How To Dye Red Greek Easter Eggs (Top Tips)

11

Apr

The Tradition of Greek Red Easter Eggs

Eggs are dyed on Holy Thursday and saved for Easter Sunday, but you can dye them at any point before Easter Sunday. The colour red signifies the blood of Christ, and the egg symbolizes rebirth and new life.

 

My favourite part of Greek Easter, or as my Canadian friends would say, “Greekster,” are the outdoor gatherings with friends and family.  There is almost delicious homemade food like lamb on a spit, spanakopita, greek potatoes (of course!), tzatziki, salads, cheese pie, tsoureki, and koulourakia.

 

 

Tsougrisma (Greek Egg-Cracking Game)

For this recipe, we’re making hard-boiled eggs because, to play the game, the eggs crack, so want them to be firm enough.

 

The egg-cracking game, called tsougrisma, is played between two people and two eggs.  One person holds the egg from the bottom, and the other person holds the egg from the top.  The person holding the egg from above hits the opponent’s egg (the bottom egg).  Then it is reversed using the sides of the eggs that haven’t cracked yet.  The person whose egg doesn’t break is said to have good luck for the rest of the year!

 

 

RECOMMENDED KITCHEN TOOLS

  • Deep pot or saucepan.  It’s best to use a saucepan or pot that is deep instead of too wide so that the water can fully cover the eggs.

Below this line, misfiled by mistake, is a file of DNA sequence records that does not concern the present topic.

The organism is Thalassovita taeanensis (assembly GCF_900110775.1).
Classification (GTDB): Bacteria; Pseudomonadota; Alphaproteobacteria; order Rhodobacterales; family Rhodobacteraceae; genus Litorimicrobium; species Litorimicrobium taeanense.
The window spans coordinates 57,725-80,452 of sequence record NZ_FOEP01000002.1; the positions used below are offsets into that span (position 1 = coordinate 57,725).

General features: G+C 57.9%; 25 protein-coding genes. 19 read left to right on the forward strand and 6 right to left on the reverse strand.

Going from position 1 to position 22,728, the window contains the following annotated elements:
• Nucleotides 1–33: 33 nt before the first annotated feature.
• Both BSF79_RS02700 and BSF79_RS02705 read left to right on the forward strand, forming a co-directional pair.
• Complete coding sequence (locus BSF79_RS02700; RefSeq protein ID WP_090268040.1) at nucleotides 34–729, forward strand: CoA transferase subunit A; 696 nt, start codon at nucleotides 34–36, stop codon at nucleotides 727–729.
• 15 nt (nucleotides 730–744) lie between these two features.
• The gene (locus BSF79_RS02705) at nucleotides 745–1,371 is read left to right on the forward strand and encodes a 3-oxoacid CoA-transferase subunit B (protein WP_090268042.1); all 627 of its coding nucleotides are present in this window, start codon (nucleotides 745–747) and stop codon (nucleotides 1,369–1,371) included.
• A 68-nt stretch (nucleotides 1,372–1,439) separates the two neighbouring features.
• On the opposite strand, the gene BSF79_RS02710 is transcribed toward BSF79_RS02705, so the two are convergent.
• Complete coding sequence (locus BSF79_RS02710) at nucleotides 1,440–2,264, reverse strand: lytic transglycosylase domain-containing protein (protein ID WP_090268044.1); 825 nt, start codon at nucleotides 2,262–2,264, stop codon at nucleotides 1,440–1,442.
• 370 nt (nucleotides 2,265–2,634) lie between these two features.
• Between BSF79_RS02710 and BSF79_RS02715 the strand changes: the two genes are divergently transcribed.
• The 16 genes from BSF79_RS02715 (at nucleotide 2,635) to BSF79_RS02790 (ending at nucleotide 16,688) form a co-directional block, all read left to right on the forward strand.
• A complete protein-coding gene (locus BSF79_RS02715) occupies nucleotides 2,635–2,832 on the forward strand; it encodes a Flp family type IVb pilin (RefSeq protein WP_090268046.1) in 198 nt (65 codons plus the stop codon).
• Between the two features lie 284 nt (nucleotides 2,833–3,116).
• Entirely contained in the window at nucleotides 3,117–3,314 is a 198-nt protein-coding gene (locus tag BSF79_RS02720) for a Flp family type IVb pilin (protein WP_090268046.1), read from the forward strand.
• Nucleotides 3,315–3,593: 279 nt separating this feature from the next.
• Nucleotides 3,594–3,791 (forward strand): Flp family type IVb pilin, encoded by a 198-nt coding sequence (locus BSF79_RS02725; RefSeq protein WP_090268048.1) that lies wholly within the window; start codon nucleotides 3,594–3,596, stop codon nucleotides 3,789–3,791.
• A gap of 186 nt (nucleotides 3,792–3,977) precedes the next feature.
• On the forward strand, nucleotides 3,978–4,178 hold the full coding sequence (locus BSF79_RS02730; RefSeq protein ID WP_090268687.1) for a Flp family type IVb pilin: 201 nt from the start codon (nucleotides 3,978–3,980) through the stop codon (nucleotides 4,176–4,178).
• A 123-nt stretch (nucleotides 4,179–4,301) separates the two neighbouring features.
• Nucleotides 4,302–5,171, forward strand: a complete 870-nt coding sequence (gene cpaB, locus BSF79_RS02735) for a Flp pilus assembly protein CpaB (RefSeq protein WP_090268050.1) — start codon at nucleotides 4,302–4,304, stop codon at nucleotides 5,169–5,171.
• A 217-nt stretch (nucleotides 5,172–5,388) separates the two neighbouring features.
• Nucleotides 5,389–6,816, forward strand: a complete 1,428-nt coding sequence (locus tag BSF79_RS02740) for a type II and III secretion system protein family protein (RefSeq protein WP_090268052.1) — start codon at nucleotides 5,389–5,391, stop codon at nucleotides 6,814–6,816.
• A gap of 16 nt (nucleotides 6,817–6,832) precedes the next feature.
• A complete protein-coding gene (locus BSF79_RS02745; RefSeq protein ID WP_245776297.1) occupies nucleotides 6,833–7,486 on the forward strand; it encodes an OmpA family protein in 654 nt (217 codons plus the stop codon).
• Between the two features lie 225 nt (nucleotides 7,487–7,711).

• Slotted spoon
  • Mesh or stainless steel strainer

 

Greek red easter eggs in a white basket with mini coloured eggs.

RECIPE TIPS

  • Use room-temperature fresh eggs to help prevent the eggs from cracking when boiling (remove them from the fridge a couple of hours before you use them).

 

  • When boiling the eggs, they should be in a single layer and not on top of each other.

 

  • White vinegar helps the colour of the red eggs become more vibrant colour however, you want to be careful with the amount of vinegar because too much vinegar will cause the eggs to become speckled.

 

  • The longer you let the eggs sit in the dye, the darker the colour will be.  If you’re looking for a dark, vibrant red, then you could let them soak in the fridge for an hour or two.  The longer they sit in the dye, the darker the red colour.

 

  • You may want to use disposable gloves while you dye the eggs to prevent the dye from going on your hands.